Bonkies is a puzzle arcade game that you can play alone or with up to four people. There’s a lot of strategy and communication involved in a cooperative puzzle game with friends. However, the actual gameplay loses its touch after a while.

You play as monkies, training for construction in space. You begin on Earth and work your way to the moon and beyond. There are only four planets to join, though, and each has a handful of levels. If you’re good at this game, you’ll get through it in no time. 

When I first played Bonkies, I had a full party with myself, my sister, and two cousins. We got through a couple of levels on the second planet before deciding we were done for the day. We had fun, but it was mostly because we tried sabotaging each other by goofing off rather than actually trying to solve the puzzle.

Why? Because the puzzles are mediocre at best. This game reminded me a lot of Snipperclips for the Nintendo Switch, except worse.

While your monkies are in space inside this dome thing, trying to build… you know what, I’m not even sure. Blocks in big squares, little squares, L-shapes, and the like enter the dome, and you must place them together, fitting a blue area in the middle of your dome.

The puzzles get more complex the farther you get into Bonkies. While the puzzles aren’t bad – I did get stumped a few times – it just got repetitive. I felt as though there was no point in doing these puzzles.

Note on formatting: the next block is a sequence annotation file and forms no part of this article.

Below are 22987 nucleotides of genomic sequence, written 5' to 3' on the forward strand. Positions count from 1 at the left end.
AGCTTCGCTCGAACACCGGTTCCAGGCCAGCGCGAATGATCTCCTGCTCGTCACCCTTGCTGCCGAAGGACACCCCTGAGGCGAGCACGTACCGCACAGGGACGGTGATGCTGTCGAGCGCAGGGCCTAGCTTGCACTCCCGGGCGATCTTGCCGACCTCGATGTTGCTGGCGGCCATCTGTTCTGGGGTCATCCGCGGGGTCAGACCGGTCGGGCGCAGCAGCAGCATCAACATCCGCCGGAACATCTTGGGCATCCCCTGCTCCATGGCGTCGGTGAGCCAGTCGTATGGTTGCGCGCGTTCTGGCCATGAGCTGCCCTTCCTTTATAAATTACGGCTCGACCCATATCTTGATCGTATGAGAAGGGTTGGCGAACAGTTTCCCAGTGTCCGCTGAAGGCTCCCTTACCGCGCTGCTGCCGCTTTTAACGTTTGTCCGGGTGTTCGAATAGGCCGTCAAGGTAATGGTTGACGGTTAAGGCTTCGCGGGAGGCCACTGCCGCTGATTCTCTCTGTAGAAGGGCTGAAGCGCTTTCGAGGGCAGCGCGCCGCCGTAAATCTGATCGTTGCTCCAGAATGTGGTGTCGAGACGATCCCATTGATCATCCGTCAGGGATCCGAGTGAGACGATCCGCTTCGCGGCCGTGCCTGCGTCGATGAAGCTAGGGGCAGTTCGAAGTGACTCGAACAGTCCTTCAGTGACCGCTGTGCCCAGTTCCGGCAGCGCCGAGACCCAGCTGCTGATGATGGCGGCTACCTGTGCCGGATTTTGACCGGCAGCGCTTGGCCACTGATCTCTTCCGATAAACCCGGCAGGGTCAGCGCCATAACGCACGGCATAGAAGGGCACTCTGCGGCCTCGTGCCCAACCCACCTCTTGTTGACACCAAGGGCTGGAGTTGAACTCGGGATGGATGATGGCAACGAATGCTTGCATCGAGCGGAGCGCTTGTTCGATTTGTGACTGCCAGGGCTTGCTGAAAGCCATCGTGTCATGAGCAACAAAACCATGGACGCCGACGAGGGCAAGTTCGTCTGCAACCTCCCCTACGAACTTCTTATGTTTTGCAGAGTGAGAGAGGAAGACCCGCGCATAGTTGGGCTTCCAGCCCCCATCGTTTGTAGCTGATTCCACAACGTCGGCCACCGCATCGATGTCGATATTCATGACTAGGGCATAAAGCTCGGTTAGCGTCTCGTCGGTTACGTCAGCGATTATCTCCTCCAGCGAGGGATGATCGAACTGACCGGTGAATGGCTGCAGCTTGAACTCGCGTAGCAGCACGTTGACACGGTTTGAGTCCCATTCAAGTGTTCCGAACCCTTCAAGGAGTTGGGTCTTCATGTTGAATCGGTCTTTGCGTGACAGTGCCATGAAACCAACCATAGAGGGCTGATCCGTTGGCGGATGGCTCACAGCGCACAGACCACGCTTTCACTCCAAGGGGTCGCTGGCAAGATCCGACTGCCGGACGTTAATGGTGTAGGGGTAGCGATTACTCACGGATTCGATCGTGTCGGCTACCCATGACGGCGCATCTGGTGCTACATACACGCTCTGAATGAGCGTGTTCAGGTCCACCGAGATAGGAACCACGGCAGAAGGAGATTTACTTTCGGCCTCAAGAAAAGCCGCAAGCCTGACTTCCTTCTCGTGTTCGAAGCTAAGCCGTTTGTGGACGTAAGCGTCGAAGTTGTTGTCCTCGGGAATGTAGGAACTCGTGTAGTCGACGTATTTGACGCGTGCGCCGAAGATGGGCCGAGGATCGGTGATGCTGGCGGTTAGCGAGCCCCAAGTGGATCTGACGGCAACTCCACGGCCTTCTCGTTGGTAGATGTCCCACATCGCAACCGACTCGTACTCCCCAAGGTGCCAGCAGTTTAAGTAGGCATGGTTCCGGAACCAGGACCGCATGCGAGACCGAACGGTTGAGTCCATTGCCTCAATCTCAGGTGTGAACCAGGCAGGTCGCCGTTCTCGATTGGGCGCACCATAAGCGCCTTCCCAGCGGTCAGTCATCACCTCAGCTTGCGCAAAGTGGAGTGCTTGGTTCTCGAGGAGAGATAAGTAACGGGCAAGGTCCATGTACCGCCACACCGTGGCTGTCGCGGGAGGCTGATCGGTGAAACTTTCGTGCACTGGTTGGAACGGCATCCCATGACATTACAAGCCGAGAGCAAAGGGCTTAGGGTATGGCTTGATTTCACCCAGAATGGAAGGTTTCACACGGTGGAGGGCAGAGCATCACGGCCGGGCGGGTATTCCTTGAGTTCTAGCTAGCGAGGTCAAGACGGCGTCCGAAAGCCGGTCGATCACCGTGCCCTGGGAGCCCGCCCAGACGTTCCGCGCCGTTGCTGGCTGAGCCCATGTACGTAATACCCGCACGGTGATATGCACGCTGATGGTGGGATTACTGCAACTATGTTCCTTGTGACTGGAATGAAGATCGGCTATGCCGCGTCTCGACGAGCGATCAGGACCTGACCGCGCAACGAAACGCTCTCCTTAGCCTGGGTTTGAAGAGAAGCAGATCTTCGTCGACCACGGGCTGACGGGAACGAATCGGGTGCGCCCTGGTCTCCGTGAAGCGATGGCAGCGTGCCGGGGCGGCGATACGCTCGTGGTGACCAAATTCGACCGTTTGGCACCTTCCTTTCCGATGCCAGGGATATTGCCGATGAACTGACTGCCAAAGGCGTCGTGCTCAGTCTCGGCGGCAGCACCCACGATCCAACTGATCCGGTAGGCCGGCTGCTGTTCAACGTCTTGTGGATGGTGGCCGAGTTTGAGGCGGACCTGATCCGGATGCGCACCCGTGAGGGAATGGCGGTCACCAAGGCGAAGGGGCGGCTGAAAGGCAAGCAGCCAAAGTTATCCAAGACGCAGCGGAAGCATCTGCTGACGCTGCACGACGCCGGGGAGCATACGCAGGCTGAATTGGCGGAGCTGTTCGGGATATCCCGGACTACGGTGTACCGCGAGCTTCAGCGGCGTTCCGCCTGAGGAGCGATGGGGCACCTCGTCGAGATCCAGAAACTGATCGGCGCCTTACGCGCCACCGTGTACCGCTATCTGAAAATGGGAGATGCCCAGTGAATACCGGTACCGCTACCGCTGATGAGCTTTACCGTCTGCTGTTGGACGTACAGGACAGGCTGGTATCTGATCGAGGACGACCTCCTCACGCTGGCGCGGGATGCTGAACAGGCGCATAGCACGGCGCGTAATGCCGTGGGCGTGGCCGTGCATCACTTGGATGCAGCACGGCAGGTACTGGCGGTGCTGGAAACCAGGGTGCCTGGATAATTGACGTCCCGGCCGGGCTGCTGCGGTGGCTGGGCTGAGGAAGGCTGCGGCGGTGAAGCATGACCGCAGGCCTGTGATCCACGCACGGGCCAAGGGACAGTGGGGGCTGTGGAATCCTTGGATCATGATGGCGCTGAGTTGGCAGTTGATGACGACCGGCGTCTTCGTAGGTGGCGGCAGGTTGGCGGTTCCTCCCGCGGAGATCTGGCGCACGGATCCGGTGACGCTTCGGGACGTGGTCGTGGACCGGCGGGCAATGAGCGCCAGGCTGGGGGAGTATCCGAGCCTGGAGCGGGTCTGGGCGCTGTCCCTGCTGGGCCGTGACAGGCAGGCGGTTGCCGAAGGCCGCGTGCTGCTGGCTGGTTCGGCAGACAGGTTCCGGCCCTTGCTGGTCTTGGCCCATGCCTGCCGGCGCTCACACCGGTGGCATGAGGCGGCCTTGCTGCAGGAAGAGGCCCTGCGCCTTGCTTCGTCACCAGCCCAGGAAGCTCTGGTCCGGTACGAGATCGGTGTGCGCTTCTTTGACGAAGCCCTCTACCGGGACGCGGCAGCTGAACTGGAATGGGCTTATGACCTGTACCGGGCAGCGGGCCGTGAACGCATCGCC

Each puzzle is timed, and if you don’t solve it within the allotted time, you need to redo the level again. If you meet the time, you move on. If you complete the puzzle within a certain amount of time that’s quicker than what they give you, you’ll get a banana. Once you collect a certain amount of bananas, you can unlock new monkies.

That’s it. There’s no reward to Bonkies. It wasn’t satisfying to beat. I played through it in solo-mode after trying it with family, and it was a dull experience. It certainly wasn’t fun playing alone. Not to mention, there are no differences between solo and co-op. The gameplay is the same, and the puzzles are similar (easier for the one-player mode).

I will say that the graphics were clean, and the controls were responsive, even if they did take some time to get used to. In order to grab the block, you need to press “R,” and the robotic arm on your space suit will grab it. You need to press “L” if you want a boost if a block is too heavy. If you need to change your arm’s direction, you have to press the Joy-Con arrow buttons. Most of the time, though, the arm didn’t seem to want to face the direction I wanted it to. I grabbed the ground or a friend (accidentally) more often than grabbing the actual blocks.

I think you need to have a good group of friends to play with to get the full effect. However, my group and I weren’t that into it. We would have liked it more if there was more to the puzzles or even more modes to explore, such as trying to race each other in building our towers.

Overall, this isn’t a bad puzzle game. I just wish there was more meat to it. I can’t see myself going back to this game anytime soon.